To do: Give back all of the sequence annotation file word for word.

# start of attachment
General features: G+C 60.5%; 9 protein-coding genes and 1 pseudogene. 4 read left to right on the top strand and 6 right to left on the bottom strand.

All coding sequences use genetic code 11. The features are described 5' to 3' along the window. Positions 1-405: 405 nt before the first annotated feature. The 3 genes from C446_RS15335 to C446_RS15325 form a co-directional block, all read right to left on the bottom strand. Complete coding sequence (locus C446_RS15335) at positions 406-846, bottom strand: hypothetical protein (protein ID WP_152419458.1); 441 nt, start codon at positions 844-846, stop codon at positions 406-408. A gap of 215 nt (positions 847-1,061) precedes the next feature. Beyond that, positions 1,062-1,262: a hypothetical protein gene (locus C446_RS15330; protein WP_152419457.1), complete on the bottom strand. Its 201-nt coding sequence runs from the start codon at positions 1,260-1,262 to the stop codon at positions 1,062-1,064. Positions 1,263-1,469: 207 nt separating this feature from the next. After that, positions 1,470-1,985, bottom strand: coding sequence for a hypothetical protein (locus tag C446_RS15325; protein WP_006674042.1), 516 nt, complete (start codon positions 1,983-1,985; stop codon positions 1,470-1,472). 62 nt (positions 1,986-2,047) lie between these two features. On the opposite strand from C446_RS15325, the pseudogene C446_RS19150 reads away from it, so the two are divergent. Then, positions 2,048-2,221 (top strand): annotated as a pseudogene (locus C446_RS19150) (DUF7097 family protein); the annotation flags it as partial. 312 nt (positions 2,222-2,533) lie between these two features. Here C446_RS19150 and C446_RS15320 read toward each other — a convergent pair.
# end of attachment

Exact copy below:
General features: G+C 60.5%; 9 protein-coding genes and 1 pseudogene. 4 read left to right on the top strand and 6 right to left on the bottom strand.

All coding sequences use genetic code 11. The features are described 5' to 3' along the window. Positions 1-405: 405 nt before the first annotated feature. The 3 genes from C446_RS15335 to C446_RS15325 form a co-directional block, all read right to left on the bottom strand. Complete coding sequence (locus C446_RS15335) at positions 406-846, bottom strand: hypothetical protein (protein ID WP_152419458.1); 441 nt, start codon at positions 844-846, stop codon at positions 406-408. A gap of 215 nt (positions 847-1,061) precedes the next feature. Beyond that, positions 1,062-1,262: a hypothetical protein gene (locus C446_RS15330; protein WP_152419457.1), complete on the bottom strand. Its 201-nt coding sequence runs from the start codon at positions 1,260-1,262 to the stop codon at positions 1,062-1,064. Positions 1,263-1,469: 207 nt separating this feature from the next. After that, positions 1,470-1,985, bottom strand: coding sequence for a hypothetical protein (locus tag C446_RS15325; protein WP_006674042.1), 516 nt, complete (start codon positions 1,983-1,985; stop codon positions 1,470-1,472). 62 nt (positions 1,986-2,047) lie between these two features. On the opposite strand from C446_RS15325, the pseudogene C446_RS19150 reads away from it, so the two are divergent. Then, positions 2,048-2,221 (top strand): annotated as a pseudogene (locus C446_RS19150) (DUF7097 family protein); the annotation flags it as partial. 312 nt (positions 2,222-2,533) lie between these two features. Here C446_RS19150 and C446_RS15320 read toward each other — a convergent pair.